Original Research

‘Jy mag nie moord pleeg nie’: Die betekenis van die sesde gebod vir die mediese etiek

L. O.K. Lategan
HTS Teologiese Studies / Theological Studies | Vol 50, No 3 | a2574 | DOI: https://doi.org/10.4102/hts.v50i3.2574 | © 1994 L. O.K. Lategan | This work is licensed under CC Attribution 4.0
Submitted: 14 January 1994 | Published: 14 January 1994

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Abstract

Thou shalt not murder’: The meaning of the sixth commandment for medical ethics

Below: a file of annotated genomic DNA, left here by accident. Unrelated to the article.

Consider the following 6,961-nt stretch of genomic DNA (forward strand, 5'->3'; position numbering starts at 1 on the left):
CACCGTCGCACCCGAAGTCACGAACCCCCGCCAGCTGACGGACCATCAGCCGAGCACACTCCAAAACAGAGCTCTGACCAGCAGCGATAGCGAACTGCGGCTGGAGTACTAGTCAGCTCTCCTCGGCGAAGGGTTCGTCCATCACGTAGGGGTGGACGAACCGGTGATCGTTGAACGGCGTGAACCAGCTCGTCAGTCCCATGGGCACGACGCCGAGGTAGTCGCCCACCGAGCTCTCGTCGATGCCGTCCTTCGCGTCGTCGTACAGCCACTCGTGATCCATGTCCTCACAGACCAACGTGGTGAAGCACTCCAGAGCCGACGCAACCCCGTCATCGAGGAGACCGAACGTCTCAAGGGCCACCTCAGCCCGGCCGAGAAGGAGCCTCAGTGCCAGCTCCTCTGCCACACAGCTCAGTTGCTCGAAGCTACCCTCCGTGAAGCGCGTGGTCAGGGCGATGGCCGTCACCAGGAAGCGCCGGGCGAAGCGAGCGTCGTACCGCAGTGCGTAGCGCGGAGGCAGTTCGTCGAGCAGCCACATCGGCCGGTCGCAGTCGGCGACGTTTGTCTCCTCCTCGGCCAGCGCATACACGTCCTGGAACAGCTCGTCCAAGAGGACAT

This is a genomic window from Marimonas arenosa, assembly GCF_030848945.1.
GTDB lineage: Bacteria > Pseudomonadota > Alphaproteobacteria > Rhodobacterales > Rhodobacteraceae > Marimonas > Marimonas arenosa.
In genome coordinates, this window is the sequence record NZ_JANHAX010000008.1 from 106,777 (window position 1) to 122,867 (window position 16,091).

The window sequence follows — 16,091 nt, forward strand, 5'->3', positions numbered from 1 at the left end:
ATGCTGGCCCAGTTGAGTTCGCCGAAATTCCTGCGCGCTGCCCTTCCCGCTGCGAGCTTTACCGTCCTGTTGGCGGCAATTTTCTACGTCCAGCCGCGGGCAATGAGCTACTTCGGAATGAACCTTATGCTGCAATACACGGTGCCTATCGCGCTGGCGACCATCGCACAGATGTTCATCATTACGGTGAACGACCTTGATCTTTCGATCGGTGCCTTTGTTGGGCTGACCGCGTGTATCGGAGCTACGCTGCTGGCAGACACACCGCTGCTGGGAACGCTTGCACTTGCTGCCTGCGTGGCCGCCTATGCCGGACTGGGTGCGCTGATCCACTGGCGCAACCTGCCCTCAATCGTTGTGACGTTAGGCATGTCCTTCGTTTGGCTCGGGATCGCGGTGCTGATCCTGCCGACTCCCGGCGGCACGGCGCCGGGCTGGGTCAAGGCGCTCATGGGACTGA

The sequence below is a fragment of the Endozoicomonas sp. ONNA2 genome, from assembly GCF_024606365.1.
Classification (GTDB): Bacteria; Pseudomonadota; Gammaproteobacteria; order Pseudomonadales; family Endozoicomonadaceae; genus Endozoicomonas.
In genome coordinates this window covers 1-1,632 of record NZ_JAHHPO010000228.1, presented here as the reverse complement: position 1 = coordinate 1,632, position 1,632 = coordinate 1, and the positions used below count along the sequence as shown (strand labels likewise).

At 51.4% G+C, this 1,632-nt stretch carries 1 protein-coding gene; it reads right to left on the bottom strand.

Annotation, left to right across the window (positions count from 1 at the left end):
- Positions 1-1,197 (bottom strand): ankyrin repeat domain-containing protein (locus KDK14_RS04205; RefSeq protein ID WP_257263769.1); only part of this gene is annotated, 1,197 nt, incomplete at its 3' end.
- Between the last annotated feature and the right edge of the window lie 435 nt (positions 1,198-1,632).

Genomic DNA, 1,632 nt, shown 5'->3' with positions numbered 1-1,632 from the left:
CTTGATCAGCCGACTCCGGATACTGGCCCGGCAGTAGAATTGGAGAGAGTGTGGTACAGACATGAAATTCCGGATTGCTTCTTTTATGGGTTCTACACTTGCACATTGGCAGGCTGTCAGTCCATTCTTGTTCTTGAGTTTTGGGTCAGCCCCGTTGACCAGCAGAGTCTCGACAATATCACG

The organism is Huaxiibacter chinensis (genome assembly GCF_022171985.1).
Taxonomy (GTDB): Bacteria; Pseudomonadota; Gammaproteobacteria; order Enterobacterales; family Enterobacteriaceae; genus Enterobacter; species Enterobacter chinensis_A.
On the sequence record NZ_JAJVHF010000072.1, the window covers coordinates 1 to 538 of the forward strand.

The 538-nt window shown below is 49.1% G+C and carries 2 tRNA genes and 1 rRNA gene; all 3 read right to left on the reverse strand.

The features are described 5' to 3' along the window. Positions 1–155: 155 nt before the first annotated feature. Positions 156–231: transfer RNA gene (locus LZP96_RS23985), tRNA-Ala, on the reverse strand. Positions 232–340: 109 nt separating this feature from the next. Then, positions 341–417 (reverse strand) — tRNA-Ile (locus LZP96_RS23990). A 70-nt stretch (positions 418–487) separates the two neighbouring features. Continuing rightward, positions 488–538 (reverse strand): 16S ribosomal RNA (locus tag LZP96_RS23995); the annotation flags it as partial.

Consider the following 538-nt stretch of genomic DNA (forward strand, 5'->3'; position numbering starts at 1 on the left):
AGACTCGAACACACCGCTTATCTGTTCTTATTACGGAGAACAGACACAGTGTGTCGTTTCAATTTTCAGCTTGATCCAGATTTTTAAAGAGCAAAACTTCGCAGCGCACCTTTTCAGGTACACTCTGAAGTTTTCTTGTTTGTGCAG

In this article the author analyses the meaning of the sixth commandment in terms of medical ethics. According to this command no life may be taken illegally. Although life should be treated with respect, this respect is not an absolute value. Life is God-given. It is God who deserves absolute respect - not life. People who want to preserve life at any cost treat life as an abstract, biotic object rather than a subject that is part of personhood. This is also the reason why nobody has the right to decide whether he wants to live or not. In conclusion, the author emphasizes that it is not always possible to fulfil the meaning of the sixth commandment - especially in borderline situations. A borderline situation occurs when one is confronted with two equally unacceptable possibilities. When one chooses between these equally unacceptable options a conflict of duties emerges. The Christian has no choice left to him in a borderline situation other than that of the lesser of two evils. It is in this situation that the compromise is discussed

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